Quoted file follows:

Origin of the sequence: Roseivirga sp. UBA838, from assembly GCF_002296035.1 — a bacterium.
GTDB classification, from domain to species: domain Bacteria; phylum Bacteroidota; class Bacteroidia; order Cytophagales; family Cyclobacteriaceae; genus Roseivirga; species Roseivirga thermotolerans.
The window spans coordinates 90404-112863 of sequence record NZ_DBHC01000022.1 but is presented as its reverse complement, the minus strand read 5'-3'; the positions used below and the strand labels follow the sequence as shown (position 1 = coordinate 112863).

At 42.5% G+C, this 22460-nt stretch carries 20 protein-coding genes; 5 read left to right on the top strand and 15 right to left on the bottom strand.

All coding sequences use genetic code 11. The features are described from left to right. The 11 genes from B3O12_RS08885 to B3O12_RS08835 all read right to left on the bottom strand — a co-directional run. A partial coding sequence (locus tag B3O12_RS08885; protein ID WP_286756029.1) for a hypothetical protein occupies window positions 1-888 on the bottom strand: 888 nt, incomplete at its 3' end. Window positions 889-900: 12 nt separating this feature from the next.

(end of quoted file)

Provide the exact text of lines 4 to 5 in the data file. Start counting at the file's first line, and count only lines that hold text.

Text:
At 42.5% G+C, this 22460-nt stretch carries 20 protein-coding genes; 5 read left to right on the top strand and 15 right to left on the bottom strand.

All coding sequences use genetic code 11. The features are described from left to right. The 11 genes from B3O12_RS08885 to B3O12_RS08835 all read right to left on the bottom strand — a co-directional run. A partial coding sequence (locus tag B3O12_RS08885; protein ID WP_286756029.1) for a hypothetical protein occupies window positions 1-888 on the bottom strand: 888 nt, incomplete at its 3' end. Window positions 889-900: 12 nt separating this feature from the next.